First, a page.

Council, mayor still 'fencing' with its proposed vehicle, dirty lot ordinances
For the past few months, the Sullivan City Council and Mayor Clint Lamb have been wrestling with how to best update a 14-year-old abandoned vehicle/dirty lots ordinance.
Well, at Tuesday’s monthly meeting, it was tabled yet again.
“This ordinance continues to grow hair on it,” Lamb mused.
“Instead of adopting a brand new ordinance, you (the council) instead decided to have the mayor clean up and rewrite ordinance 2004-13, then we read through it last month and made those corrections,” he stated.
“I was ready to have it finalized with those corrections for you this evening,” he continued. “But the reason I did not was I think one thing we need to add … we need to define what a fence is.”
The mayor mentioned examples of what a “fence” might be, mentioning a tarp, a rope or an actual wooden structure and should the city’s building inspector inspect the fence.
“Right now you can put up a fence without a permit,” Lamb said.
“Because the (current) ordinance states these things must be visible from the street, sometimes they are visible through a tarp that could blow down easily,” he added.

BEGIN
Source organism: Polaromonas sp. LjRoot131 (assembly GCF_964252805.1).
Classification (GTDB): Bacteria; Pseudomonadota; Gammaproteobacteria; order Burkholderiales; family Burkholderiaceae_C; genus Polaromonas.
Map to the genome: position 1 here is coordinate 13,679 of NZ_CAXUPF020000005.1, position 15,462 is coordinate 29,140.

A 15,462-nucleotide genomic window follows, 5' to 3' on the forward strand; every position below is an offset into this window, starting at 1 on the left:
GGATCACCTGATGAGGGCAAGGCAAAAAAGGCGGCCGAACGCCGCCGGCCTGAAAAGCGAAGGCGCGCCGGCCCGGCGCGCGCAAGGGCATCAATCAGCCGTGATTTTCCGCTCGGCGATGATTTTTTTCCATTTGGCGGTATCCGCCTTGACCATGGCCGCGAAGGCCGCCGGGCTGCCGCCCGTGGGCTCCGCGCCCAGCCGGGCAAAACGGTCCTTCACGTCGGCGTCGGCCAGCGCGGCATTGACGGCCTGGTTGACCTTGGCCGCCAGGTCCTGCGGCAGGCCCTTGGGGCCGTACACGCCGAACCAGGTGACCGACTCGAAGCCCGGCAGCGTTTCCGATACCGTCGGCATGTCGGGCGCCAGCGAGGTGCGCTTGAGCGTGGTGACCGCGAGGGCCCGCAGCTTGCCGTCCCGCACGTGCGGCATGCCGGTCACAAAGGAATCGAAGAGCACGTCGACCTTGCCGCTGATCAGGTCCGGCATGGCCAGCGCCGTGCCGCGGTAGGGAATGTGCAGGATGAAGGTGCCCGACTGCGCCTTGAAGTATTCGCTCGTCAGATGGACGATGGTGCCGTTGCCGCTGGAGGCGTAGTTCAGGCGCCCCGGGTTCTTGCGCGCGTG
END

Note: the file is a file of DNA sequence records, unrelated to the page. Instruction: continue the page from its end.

Lamb admits it has been a frustrating process to get this ordinance updated.
“It seems like every time you got something very defined, very clear-cut, something very enforceable, it goes back into that gray area to the next level,” he said.
Lamb then recalled an issue involving a fence on Broad Street where the residents brought the fence all the way to curb because they didn’t like their neighbors.
“Literally crossed the sidewalk,” he said.
The mayor told council members and city attorney Doug Followell he “wants to find the definition of a fence for this type of an ordinance.”
“We’ll work it out,” Followell assured.
“Having said that, we are still enforcing the current ordinance … we are attempting too,” the mayor added, getting an affirmative nod from Sullivan Police Chief Micheal Garrett
Lamb concluded by saying the proposed ordinance will be placed in old business for the November meeting.
In other business:
• Council president Steve Martindale commented the city is still seeking a person to represent them on the White River Military Coordination Alliance.
The WRMCA is a regional group formed earlier this year to improve communications between NSA/Crane/Lake Glendora Test Facility and its surrounding communities.
The organization updated the council in July on its progress and was seeking a city representative at that time.
The WRMCA held its inaugural meeting on Sept. 28, with no one from Sullivan County visible in a group picture of 18 people attending posted by @RadiusIndiana on Twitter.
• The council adopted its 2019 city salary ordinance.
• The council officially set the city’s Halloween trick-or-treat hours as 6 to 9 p.m. on Oct. 30 and 31.